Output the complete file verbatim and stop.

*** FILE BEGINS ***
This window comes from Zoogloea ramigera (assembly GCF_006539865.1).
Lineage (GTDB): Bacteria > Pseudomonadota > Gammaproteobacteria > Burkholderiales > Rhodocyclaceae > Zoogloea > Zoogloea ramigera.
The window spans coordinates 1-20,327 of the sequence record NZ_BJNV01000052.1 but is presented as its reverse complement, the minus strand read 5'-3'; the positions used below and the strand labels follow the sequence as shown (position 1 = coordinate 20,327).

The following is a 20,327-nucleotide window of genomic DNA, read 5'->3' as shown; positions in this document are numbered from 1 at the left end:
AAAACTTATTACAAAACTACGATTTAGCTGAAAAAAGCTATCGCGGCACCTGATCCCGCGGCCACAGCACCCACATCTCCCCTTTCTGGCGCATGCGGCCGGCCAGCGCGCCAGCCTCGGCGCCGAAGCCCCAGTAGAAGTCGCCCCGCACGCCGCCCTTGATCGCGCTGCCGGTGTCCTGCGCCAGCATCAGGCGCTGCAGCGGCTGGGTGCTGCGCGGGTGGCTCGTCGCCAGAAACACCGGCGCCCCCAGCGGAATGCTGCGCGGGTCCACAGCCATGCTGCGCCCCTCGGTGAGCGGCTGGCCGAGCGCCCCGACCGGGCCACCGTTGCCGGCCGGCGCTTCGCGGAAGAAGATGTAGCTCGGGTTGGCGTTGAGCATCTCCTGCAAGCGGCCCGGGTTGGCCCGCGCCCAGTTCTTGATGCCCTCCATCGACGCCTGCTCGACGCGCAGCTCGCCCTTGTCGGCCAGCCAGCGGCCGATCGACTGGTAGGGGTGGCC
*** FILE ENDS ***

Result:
This window comes from Zoogloea ramigera (assembly GCF_006539865.1).
Lineage (GTDB): Bacteria > Pseudomonadota > Gammaproteobacteria > Burkholderiales > Rhodocyclaceae > Zoogloea > Zoogloea ramigera.
The window spans coordinates 1-20,327 of the sequence record NZ_BJNV01000052.1 but is presented as its reverse complement, the minus strand read 5'-3'; the positions used below and the strand labels follow the sequence as shown (position 1 = coordinate 20,327).

The following is a 20,327-nucleotide window of genomic DNA, read 5'->3' as shown; positions in this document are numbered from 1 at the left end:
AAAACTTATTACAAAACTACGATTTAGCTGAAAAAAGCTATCGCGGCACCTGATCCCGCGGCCACAGCACCCACATCTCCCCTTTCTGGCGCATGCGGCCGGCCAGCGCGCCAGCCTCGGCGCCGAAGCCCCAGTAGAAGTCGCCCCGCACGCCGCCCTTGATCGCGCTGCCGGTGTCCTGCGCCAGCATCAGGCGCTGCAGCGGCTGGGTGCTGCGCGGGTGGCTCGTCGCCAGAAACACCGGCGCCCCCAGCGGAATGCTGCGCGGGTCCACAGCCATGCTGCGCCCCTCGGTGAGCGGCTGGCCGAGCGCCCCGACCGGGCCACCGTTGCCGGCCGGCGCTTCGCGGAAGAAGATGTAGCTCGGGTTGGCGTTGAGCATCTCCTGCAAGCGGCCCGGGTTGGCCCGCGCCCAGTTCTTGATGCCCTCCATCGACGCCTGCTCGACGCGCAGCTCGCCCTTGTCGGCCAGCCAGCGGCCGATCGACTGGTAGGGGTGGCC